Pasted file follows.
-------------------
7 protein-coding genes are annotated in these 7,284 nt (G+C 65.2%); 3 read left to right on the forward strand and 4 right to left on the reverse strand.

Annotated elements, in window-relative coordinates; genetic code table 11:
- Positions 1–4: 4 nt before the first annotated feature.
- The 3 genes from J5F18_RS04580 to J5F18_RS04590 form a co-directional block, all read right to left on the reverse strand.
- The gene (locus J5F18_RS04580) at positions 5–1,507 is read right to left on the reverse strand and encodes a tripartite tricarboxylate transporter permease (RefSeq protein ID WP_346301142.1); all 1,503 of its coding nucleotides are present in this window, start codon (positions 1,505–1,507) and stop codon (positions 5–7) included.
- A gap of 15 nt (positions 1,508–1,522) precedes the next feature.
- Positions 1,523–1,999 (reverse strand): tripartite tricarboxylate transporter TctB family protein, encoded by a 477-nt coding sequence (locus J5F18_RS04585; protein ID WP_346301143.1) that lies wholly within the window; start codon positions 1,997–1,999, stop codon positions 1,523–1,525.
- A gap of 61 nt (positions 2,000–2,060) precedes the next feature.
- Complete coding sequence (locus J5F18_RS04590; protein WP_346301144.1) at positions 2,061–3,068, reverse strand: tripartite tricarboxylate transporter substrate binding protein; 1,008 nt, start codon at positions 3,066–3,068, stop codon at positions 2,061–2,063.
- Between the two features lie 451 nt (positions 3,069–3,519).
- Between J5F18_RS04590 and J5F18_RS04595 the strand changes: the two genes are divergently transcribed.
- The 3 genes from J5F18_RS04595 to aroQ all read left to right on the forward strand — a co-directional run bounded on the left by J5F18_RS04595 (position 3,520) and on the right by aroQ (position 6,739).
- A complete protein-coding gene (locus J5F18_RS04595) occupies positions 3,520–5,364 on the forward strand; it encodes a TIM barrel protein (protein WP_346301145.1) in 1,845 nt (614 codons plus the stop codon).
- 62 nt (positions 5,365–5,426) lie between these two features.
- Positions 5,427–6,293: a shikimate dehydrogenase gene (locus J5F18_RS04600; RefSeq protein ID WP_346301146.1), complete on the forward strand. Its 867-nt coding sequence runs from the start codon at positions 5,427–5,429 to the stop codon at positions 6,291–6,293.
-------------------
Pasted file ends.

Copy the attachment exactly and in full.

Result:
7 protein-coding genes are annotated in these 7,284 nt (G+C 65.2%); 3 read left to right on the forward strand and 4 right to left on the reverse strand.

Annotated elements, in window-relative coordinates; genetic code table 11:
- Positions 1–4: 4 nt before the first annotated feature.
- The 3 genes from J5F18_RS04580 to J5F18_RS04590 form a co-directional block, all read right to left on the reverse strand.
- The gene (locus J5F18_RS04580) at positions 5–1,507 is read right to left on the reverse strand and encodes a tripartite tricarboxylate transporter permease (RefSeq protein ID WP_346301142.1); all 1,503 of its coding nucleotides are present in this window, start codon (positions 1,505–1,507) and stop codon (positions 5–7) included.
- A gap of 15 nt (positions 1,508–1,522) precedes the next feature.
- Positions 1,523–1,999 (reverse strand): tripartite tricarboxylate transporter TctB family protein, encoded by a 477-nt coding sequence (locus J5F18_RS04585; protein ID WP_346301143.1) that lies wholly within the window; start codon positions 1,997–1,999, stop codon positions 1,523–1,525.
- A gap of 61 nt (positions 2,000–2,060) precedes the next feature.
- Complete coding sequence (locus J5F18_RS04590; protein WP_346301144.1) at positions 2,061–3,068, reverse strand: tripartite tricarboxylate transporter substrate binding protein; 1,008 nt, start codon at positions 3,066–3,068, stop codon at positions 2,061–2,063.
- Between the two features lie 451 nt (positions 3,069–3,519).
- Between J5F18_RS04590 and J5F18_RS04595 the strand changes: the two genes are divergently transcribed.
- The 3 genes from J5F18_RS04595 to aroQ all read left to right on the forward strand — a co-directional run bounded on the left by J5F18_RS04595 (position 3,520) and on the right by aroQ (position 6,739).
- A complete protein-coding gene (locus J5F18_RS04595) occupies positions 3,520–5,364 on the forward strand; it encodes a TIM barrel protein (protein WP_346301145.1) in 1,845 nt (614 codons plus the stop codon).
- 62 nt (positions 5,365–5,426) lie between these two features.
- Positions 5,427–6,293: a shikimate dehydrogenase gene (locus J5F18_RS04600; RefSeq protein ID WP_346301146.1), complete on the forward strand. Its 867-nt coding sequence runs from the start codon at positions 5,427–5,429 to the stop codon at positions 6,291–6,293.